The city is planning two celebration events related to the pier.  The first is a thank you event to recognize the city’s funding partners, including the federal and provincial governments, Halton Region and Burlington Hydro. That takes place Friday, June 14 at 1 p.m. and includes speeches, a plaque unveiling and a tour of the pier.

 MP Mike Wallace, Mayor Rick Goldring and representatives from Conservation Halton, Burlington Hydro and other community partners are expected to attend. The seven children who will leave their hand prints on the pier will help dignitaries unveil the plaque that recognizes the completion of the Waterfront at Downtown Burlington, including the Brant Street Pier.

 

Charissa Pavlou, one of the city’s best kept entertainment secrets. Hear her just the once and you will want to know why we aren’t seeing her during the Sound of Music Festival. This young lady is going to break through big time soon.

The second event is on Saturday, June 15 at noon, when the Burlington Teen Tour Band will march out onto the pier to signal the pier’s official opening. When the band leaves the pier, the community will be invited to walk on the pier and eat free cupcakes, leave hand prints on a canvas and enjoy local entertainment, including from Burlington vocalist Charissa Pavlou and other local artists.

So – here is how it is going to play out.  Assuming the work is complete – all the fencing will come down the afternoon of the 13th and anyone wandering around can stroll out to the end of the pier.  No sense of occasion, no marching bands, nothing special.  And at $20 million – this is special.

Then a day after the politicians will show up and huff and puff and look important; unveil the really rather nifty plaque that will have been put in place and all get their pictures taken.  There are a lot of gulls flying around – you know what one of them can do to the dignitaries on this occasion don’t you?

Then the NEXT day the pier will go through yet another opening when everyone will be cleared off while the Burlington Teen Tour Band will march out and open the pier for the people.  Cupcakes get served – maybe balloons too.

Then everyone gets cleared from the pier at 3:00 pm so things can be set up for the fireworks display that night.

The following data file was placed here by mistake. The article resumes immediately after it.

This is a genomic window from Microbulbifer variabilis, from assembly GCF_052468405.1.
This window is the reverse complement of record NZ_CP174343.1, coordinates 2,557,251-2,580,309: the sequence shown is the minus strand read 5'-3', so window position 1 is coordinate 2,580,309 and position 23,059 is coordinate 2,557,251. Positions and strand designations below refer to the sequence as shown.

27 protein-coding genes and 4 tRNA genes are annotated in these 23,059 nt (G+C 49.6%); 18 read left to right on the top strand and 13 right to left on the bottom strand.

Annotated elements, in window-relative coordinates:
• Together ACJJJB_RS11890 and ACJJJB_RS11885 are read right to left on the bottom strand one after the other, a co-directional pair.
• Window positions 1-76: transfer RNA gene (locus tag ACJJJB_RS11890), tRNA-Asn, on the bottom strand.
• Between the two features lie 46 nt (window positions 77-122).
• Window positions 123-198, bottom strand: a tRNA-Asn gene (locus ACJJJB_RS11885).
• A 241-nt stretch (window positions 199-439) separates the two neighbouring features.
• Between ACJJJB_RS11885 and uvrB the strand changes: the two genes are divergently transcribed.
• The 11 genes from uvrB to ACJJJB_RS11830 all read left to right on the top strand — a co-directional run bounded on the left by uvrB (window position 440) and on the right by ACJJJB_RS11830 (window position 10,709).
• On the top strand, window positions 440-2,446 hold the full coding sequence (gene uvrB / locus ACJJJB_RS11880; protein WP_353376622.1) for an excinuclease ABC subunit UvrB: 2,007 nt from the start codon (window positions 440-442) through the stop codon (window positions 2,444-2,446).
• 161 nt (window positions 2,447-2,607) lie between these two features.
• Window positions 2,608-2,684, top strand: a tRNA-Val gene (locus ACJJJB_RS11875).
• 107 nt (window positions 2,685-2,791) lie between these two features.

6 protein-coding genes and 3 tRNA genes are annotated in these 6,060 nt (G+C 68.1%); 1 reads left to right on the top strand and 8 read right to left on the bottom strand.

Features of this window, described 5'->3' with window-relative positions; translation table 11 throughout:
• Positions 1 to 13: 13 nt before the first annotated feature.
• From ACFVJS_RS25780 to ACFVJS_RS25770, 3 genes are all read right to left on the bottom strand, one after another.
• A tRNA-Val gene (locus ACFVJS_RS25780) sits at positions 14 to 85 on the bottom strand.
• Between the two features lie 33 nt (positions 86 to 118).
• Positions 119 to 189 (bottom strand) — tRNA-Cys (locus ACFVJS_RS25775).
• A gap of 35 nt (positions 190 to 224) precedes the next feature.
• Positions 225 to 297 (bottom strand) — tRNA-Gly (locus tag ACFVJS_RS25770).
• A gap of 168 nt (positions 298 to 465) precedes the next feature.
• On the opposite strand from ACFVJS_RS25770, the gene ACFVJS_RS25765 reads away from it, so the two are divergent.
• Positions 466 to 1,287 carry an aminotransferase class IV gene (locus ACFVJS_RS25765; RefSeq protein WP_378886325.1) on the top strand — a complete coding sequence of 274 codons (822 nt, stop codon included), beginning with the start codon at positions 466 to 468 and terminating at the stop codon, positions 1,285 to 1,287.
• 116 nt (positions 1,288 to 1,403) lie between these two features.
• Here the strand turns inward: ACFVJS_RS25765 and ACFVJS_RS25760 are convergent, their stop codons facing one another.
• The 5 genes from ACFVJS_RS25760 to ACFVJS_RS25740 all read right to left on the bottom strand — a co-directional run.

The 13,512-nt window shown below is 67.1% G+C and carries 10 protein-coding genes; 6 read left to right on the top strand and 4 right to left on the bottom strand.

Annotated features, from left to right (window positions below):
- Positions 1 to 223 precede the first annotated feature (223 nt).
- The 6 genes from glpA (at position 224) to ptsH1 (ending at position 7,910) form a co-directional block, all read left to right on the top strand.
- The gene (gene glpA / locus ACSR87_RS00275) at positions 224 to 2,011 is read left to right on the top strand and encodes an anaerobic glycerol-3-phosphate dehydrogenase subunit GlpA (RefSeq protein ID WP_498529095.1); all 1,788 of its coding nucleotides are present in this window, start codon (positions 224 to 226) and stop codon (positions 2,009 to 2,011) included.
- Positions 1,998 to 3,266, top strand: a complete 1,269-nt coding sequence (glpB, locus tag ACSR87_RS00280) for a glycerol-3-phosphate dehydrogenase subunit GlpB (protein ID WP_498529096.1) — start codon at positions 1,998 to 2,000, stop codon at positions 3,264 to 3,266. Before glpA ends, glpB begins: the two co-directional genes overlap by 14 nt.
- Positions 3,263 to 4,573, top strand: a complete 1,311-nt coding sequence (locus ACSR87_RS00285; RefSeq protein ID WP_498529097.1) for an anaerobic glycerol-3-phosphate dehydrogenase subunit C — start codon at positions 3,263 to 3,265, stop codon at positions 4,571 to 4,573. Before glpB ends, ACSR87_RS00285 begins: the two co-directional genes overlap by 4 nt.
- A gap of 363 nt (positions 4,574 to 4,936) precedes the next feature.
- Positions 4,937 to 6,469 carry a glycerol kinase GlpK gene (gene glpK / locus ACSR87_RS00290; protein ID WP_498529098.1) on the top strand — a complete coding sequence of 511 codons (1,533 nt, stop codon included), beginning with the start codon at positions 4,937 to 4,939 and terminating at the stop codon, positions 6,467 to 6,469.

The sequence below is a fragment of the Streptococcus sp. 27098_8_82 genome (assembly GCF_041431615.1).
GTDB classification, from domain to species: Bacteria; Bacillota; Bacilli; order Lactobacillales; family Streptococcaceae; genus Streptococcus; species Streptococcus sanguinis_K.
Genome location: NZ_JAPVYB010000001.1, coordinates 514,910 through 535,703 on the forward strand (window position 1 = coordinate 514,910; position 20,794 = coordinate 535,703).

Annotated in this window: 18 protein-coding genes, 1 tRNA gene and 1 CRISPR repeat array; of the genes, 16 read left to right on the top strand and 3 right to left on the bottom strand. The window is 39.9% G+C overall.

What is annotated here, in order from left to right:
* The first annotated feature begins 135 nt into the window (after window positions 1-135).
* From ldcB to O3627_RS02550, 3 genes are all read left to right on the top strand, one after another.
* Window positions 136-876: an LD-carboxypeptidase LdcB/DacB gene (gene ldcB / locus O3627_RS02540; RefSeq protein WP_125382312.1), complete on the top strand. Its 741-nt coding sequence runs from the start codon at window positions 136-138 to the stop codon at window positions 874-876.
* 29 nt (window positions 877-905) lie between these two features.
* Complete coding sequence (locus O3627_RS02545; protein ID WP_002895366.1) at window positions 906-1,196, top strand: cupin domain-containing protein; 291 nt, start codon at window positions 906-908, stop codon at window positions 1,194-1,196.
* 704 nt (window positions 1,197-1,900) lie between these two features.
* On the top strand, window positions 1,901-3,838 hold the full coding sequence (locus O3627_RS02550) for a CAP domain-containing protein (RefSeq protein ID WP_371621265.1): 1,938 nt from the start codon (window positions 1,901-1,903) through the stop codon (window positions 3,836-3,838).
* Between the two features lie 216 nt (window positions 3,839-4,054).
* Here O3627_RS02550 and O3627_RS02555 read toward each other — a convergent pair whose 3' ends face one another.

Here is the Burlington Teen Tour Band opening up the Performing Arts Centre. Imagine them doing the same thing on the pier. Going to be a glorious sight.

Mercy on us all – what a mess!  Now you have some idea as to just why it took three times as long as expected to get built and more than twice what the city expected to pay for the thing.  Someone called the pier the “mistake on the lake”; could he have been right.

Whoever is making the decisions about the opening doesn’t appear to have any sense of occasion or a feel for drama.  The dignitaries could have been lined up and given credit for finding the money to build the thing and then the plaque unveiled.  Right after that the Burlington Teen Tour Band could have come marching in off Lakeshore Road down the promenade and out onto the pier with all their flags snapping in the wind.  The public would have followed them on out to the pier.

The band could have done one of those fancy turns they do at the end of the pier and come marching back towards the public that would have been kept back a respectable distance with a nice fancy felt rope.  The BTTB could then have stopped just down from the node – played a few pieces and then someone would declare the pier officially opened.

Instead we are going to get one dreary official opening and then another yes you can go on the pier – now you can’t and then later you can go out again.

Enough to make you dizzy.  However, when you eventually get out there – it is something.

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Small potatoes in the drug world but an arrest is an arrest and it adds to the police stats.

By Pepper Parr

BURLINGTON, ON  June 6, 2013.  The drug dealers are keeping the police busy enough.  Earlier today  members of the Three District Strategic Support Team concluded an investigation into alleged cocaine traffickers in Burlington. 

Investigators conducted the investigation and as a result, the  Team arrested two targeted persons.  Both were found to be in possession of a quantity of marihuana and cocaine. 

The investigation was concluded when the Strategic Support Team members executed a Controlled Drugs and Substances Act search warrant at a residence in Burlington. 

As a result of the arrests and drug warrant, investigators seized the following items:

  43 grams of cocaine

• 7.5 grams of marihuana

• Approximately $ 640.00 in Canadian currency

• Scales, Packaging materials and cellular phones

ACCUSED(s):

 Lilit ISHAK (20 years old)

Matthew COOPER (20 years old)

Both from Burlington have been charged with;

Possession for the Purpose of Trafficking a Controlled Substance and Possession of a controlled substance

Dealing in drugs is a lucrative business – which helps to pay the lawyers you need.  Gotta be a better way of making a living.  But I guess as long as there are people who want to buy and use the stuff there are going to be people who will supply it.